With the news of this morning’s latest violence on U.S. troops from middle east police I found myself gaining strength, rather than feeling helpless. Zenning up today meant actively seeking out ways to help rather than whining about my angst as a military mother. My son is proud of me when I just take action and do something. He expects me to grow a pair and do something. He’s watched me begin again many times after heartbreak and disappointment. He knows the news reports have an effect on me. Because I like making my son proud of me and knowing that he’ll worry less about me when I’m taking action, I’ve taken my own advice, which is also about to be permanently imprinted on my left arm: BEGIN AGAIN.
I’ve requested an information table for the GIVE AN HOUR organization at the Veteran’s Festival in Forest Park so that we can get the information about these important services out there. I’ve again offered myself up for temporary assignments on military bases and signed on for more continuing education on deployment psychology. This is the strength and meaning that I need to continue to support my son, his unit, and our military overall. I have to trust that all precautions will be taken to protect our military. Feeling powerless sucks. So get off your touchas and do something today. It’ll matter to somebody’s else’s children who are serving.
This blog stays neutral with regard to politics but the OEF and OIF wars must become part of the dialogue between the Republicans and the Democrats this election. If we want Americans to become outraged about the loss of life and the costs of war so that they begin asking louder questions, then perhaps we should start funding it in a way that people notice. How about another 20% of our paychecks going to fund these wars? Would that make us mad enough to march on Washington and demand America pull out? The average American on the street doesn’t even seem to KNOW that we lost so many lives last week; much less lose any sleep over it. Americans may decide to take notice if the things they love to buy in abundance aren’t so available anymore. Gas lines anyone? How about a 48 hours special every week on the lives being lost? How about a little news coverage on the troops watching the olympics NBC? I didn’t expect much from NBC, but I expected a little something more that what I saw.
During the Olympics I watched a trailer for a television event that will air this evening called “Stars Earn Stripes”. It appears to have a lineup of B and C celebrities who will be showing those who bother to watch the show the daily heroics that go into being active military.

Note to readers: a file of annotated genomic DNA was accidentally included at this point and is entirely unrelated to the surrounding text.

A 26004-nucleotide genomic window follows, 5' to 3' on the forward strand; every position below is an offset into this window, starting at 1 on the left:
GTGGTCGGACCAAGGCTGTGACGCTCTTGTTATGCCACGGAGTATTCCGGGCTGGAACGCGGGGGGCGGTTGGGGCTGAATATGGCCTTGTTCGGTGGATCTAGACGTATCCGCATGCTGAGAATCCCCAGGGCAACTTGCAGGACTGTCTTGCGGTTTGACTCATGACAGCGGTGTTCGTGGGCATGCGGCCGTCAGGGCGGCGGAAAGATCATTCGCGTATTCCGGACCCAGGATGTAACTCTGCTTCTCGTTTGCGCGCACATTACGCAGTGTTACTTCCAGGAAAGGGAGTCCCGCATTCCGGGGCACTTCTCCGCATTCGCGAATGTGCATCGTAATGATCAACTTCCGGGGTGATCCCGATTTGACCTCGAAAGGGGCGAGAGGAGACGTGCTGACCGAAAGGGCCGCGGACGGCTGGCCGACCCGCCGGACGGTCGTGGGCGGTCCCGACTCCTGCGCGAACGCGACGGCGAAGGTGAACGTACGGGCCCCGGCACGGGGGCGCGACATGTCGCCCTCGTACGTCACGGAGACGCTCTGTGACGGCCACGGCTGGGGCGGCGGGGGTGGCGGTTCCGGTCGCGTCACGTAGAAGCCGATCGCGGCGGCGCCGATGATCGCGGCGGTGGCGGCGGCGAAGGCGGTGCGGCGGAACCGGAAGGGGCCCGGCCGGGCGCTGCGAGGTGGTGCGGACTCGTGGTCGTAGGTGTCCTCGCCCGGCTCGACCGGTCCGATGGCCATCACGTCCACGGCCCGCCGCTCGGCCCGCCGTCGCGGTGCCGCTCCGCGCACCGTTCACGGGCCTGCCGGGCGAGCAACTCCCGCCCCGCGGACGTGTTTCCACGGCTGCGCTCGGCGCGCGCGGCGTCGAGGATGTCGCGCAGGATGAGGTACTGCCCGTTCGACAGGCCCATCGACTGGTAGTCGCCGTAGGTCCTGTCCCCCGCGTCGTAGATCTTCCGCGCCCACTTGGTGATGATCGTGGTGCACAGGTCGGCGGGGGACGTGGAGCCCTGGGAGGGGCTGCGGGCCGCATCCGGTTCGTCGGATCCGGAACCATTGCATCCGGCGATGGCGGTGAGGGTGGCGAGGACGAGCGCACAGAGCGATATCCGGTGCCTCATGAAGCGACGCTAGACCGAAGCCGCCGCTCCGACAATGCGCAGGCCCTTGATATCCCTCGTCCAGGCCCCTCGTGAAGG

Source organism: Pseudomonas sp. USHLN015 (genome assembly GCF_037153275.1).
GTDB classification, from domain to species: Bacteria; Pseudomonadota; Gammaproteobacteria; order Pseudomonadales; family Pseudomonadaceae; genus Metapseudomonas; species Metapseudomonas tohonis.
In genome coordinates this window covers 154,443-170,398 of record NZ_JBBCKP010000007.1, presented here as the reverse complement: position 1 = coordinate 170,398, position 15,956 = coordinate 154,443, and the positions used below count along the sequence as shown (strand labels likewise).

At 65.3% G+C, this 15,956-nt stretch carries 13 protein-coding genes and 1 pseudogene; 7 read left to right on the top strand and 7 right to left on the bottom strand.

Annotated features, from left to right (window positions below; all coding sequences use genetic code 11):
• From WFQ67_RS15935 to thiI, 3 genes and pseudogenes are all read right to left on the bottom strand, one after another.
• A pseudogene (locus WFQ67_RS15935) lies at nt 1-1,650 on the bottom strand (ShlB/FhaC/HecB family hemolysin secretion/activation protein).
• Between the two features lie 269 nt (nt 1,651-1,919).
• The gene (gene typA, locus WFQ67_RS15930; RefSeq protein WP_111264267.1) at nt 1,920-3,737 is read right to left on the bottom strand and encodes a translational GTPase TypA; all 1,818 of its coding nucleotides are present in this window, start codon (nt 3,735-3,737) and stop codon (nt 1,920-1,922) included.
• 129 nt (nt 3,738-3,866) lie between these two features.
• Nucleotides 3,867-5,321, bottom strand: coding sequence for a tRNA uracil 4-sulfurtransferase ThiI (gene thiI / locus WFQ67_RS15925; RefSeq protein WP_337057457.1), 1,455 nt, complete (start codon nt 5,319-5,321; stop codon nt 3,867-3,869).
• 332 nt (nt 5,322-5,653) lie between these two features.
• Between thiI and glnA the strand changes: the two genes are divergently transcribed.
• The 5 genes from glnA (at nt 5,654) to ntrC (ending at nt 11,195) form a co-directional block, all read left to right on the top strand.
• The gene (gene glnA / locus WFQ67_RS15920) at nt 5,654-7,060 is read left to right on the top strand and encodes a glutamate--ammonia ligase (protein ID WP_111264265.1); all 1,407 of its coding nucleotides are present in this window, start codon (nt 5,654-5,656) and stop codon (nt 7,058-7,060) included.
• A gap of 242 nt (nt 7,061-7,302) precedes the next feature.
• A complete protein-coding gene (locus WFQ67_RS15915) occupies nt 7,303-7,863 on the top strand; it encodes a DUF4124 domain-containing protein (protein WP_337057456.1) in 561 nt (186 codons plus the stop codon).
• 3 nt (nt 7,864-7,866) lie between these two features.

Wouldn’t this show be a lot more entertaining if it were called “Politicians Earn Stripes”? I want to see the candidates and members of congress (those who have a military background are exempt as it wouldn’t be very entertaining) in this event. You want ratings? I would pay to see this on the screen.
So in order to find meaning and strength this week so that I could let go of the extended sarcasm printed above, Zenning up for me this week looked like this. Traded the anger, sarcasm and helplessness I was feeling with an e-mail to Give An Hour™ to see if I could assist them in setting up an info table at the Veteran’s Festival over Labor Day weekend. Pack a box for my son’s friend who just deployed for the umpteenth time. It was all I could do. I was powerless, angry and simply sad.
The names of the dead that have been announced since my last posting are out there. say them out loud please today. Some were senior officers with children, parents, spouses and grandparents left behind. 4 generations will suffer the loss.
We received news this week that our deployment date has been “pushed back”. So we have a little extra “mind rest” while my son takes care of business that needs to completed in order to advance his military career. A career path he puts on hold in order to support his military brothers and sisters where they need him most. Our family loves to watch the olympics. We’ve spent a lot of time the past week text messaging things like: “holla! water polo!!!! yeah!” “Track and Field events, RULE” “How cute is that Gabby?!” As I’ve watched the Olympic athletes perform night after night, after years of sacrificing their personal lives in order to represent our country, I’ve wondered if they think about the military personnel responsible who are making their ability to travel to London safer. Our military personnel are demonstrating the same athletic prowess as an Olympic athlete but they perform on a bizarre stage with no one cheering them on. There are no gold medals for our military athletes. No cheering crowds, no million dollar endorsements for products. Those of us supporting our family members as they perform the unimaginable day after day are left to cheer our loved ones on in e-mails, Facebook time and care packages. I’ve seen little patriotism during the games. Disappointed by that. I expected more from the networks. Some sort of thank you each night would have been nice. A segment or two on a military family. Is that too much to ask? A reminder to the other 99% while they are enjoying the games and what they represent? Note to self: Write another letter.
I regret when I don’t blog. It’s been a rough two weeks. The names of the dead stack up and they weigh heavier than usual on the page. Even heavier on my heart. So with that being said, please read all of them. Don’t stop half way through because it is so very long. Read each one, where they died and how. Their medals will be presented to their loved ones in silence.
The latest identifications reported by the military are listed.